For seven consecutive seasons, from 2004 through 2010, the man who raised the championship trophy at season’s end had already celebrated his 40th birthday.
But last year, Austin Dillon continued his meteoric ascent to stardom, becoming the series’ youngest champion at the age of 21 years, six months and 22 days. Graduating to the NASCAR Nationwide Series this season, Dillon ran away with the Sunoco Rookie of the Year honor.
And 2012? This season’s follow-up to a 2011 youth movement was yet another one – this one even more pronounced.
James Buescher won the title at the age of 22 years, seven months and 21 days – the second-youngest champion in series history. Buescher battled Austin’s younger brother, Ty, throughout the 2012 campaign. Ty Dillon, 20 years of age, finished fourth in the series.
In fact, four of the top five final points finishers – Buescher, Dillon, Joey Coulter and Parker Kligerman – have yet to turn 23. The youth movement continues.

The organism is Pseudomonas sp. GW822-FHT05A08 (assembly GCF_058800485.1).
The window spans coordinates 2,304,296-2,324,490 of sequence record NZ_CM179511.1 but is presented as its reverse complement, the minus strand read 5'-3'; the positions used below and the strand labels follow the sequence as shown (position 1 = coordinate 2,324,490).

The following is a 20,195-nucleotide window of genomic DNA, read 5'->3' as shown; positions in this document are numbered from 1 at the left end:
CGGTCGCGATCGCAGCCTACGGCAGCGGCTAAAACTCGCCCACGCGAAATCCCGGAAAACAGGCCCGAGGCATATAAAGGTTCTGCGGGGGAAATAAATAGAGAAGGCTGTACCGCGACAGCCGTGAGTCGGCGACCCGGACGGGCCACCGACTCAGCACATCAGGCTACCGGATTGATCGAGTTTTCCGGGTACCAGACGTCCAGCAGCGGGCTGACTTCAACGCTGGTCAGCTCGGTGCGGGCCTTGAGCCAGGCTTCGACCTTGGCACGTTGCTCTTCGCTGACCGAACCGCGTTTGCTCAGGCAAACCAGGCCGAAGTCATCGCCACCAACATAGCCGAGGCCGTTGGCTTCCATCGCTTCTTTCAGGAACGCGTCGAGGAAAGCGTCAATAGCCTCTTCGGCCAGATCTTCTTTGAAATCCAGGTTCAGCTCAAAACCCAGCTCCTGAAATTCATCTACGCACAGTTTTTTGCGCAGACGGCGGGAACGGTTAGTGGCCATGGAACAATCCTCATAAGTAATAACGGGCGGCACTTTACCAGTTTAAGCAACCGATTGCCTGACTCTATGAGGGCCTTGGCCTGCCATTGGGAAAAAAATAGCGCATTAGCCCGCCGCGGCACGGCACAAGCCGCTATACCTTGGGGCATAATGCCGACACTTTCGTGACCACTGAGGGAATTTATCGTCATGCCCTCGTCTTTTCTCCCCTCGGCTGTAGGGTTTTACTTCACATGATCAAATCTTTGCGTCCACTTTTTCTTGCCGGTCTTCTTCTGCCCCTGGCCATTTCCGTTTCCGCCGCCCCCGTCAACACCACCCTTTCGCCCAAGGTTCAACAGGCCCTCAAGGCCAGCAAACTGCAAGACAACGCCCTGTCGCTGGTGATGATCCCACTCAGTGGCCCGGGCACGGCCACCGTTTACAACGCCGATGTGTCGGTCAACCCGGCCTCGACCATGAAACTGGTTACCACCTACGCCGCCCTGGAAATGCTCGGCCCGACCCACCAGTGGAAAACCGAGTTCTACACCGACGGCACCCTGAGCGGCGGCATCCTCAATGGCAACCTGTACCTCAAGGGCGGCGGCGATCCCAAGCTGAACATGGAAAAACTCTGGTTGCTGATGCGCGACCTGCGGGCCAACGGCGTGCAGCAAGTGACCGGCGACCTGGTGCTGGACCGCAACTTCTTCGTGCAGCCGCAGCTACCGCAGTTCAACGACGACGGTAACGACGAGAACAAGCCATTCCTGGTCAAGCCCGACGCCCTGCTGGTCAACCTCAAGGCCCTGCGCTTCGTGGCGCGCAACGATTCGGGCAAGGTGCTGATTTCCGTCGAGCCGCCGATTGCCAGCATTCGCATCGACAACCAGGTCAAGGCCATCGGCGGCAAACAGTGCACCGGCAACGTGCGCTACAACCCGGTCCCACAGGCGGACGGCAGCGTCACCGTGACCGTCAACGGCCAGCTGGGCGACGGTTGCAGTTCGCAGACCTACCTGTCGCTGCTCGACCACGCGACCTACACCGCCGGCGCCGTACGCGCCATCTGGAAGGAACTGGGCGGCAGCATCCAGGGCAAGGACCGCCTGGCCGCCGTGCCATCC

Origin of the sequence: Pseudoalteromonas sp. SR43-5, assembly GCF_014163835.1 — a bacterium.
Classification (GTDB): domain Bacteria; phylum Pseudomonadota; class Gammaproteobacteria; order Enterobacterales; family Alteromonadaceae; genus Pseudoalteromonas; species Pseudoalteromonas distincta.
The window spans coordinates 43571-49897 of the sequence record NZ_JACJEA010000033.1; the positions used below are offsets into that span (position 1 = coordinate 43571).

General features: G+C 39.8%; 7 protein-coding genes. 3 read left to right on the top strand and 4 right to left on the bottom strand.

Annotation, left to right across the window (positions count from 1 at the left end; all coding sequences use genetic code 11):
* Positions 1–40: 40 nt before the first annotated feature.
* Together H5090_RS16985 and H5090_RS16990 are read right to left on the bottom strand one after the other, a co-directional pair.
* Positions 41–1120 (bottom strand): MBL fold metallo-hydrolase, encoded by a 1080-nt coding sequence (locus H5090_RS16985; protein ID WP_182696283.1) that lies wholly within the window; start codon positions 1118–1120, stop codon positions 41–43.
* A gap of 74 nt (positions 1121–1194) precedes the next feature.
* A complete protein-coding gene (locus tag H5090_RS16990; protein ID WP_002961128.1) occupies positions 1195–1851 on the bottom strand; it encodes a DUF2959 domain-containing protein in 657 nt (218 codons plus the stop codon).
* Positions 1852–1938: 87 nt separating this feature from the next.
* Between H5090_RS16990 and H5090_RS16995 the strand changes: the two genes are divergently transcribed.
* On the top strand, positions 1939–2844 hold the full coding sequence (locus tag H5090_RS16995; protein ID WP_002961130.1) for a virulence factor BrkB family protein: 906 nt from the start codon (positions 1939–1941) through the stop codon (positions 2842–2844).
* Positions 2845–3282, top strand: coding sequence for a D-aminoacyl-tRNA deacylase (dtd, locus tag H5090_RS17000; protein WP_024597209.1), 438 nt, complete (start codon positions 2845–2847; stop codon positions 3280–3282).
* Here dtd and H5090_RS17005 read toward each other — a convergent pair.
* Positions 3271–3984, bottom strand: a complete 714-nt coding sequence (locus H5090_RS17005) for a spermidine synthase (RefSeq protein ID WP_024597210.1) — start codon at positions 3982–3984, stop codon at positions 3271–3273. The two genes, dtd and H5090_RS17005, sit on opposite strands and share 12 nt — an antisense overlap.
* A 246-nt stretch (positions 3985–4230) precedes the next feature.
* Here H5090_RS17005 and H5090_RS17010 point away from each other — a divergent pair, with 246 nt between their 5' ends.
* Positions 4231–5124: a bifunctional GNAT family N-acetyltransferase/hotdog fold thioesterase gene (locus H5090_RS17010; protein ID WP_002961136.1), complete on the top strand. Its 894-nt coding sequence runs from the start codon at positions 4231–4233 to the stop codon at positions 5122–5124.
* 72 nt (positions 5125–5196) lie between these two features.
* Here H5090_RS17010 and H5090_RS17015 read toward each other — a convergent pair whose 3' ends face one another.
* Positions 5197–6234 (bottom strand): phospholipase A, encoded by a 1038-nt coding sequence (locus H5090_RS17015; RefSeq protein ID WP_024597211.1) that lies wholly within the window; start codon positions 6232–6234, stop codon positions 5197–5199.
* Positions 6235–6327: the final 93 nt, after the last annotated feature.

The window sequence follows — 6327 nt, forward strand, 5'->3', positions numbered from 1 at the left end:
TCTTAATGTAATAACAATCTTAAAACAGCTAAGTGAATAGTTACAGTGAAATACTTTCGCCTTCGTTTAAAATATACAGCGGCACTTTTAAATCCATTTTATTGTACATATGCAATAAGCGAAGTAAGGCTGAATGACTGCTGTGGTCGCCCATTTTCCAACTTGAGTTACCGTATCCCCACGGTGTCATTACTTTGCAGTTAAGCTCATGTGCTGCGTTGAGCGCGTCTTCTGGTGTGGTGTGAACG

As is always the case in the NASCAR Camping World Truck Series, there were some outstanding performances and spectacular highlights that took place during the recently completed 2012 NASCAR Camping World Truck season. The following is a look back at some of those standout performers and memorable races.
James Buescher – The Lone Star State rocked, as Buescher became the first Texan to win the NASCAR Camping World Truck Series championship. A winner of a series-high four races, Buescher especially excelled on the intermediate tracks. All four of his wins, including a sweep of Kentucky Speedway, came at 1.5-mile venues. This season was one of retribution for Buescher. In 2011, he failed to qualify at Phoenix, the second race of the season. Though finishing third in points, the Phoenix setback spoiled a campaign that otherwise saw Buescher chip in one championship-worthy performance after another. This season, however, he started all 22 races, stationed in the top five points for 20 of them.